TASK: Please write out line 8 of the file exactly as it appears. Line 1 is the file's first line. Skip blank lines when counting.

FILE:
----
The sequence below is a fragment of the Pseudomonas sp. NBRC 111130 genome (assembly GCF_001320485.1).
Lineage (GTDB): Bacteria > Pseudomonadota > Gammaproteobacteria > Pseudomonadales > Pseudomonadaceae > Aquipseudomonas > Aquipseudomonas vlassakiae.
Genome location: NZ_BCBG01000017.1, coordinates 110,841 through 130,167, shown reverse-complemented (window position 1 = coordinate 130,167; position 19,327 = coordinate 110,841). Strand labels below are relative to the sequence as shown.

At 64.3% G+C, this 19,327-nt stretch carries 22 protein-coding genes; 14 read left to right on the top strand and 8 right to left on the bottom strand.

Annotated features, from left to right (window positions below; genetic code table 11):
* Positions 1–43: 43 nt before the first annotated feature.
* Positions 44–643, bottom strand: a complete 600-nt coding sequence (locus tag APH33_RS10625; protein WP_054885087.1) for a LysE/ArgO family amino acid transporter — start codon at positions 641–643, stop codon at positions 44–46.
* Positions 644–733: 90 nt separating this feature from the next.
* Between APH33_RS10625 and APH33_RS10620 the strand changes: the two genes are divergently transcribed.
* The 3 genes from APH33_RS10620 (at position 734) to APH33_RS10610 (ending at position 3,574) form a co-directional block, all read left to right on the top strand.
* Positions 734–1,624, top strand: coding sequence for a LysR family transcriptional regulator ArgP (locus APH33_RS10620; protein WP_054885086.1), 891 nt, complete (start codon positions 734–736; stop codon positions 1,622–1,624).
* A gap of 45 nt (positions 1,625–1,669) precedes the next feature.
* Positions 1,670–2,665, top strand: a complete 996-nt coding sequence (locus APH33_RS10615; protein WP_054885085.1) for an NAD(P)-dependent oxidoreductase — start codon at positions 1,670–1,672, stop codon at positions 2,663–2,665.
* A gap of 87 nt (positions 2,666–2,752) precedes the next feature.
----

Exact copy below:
* Positions 644–733: 90 nt separating this feature from the next.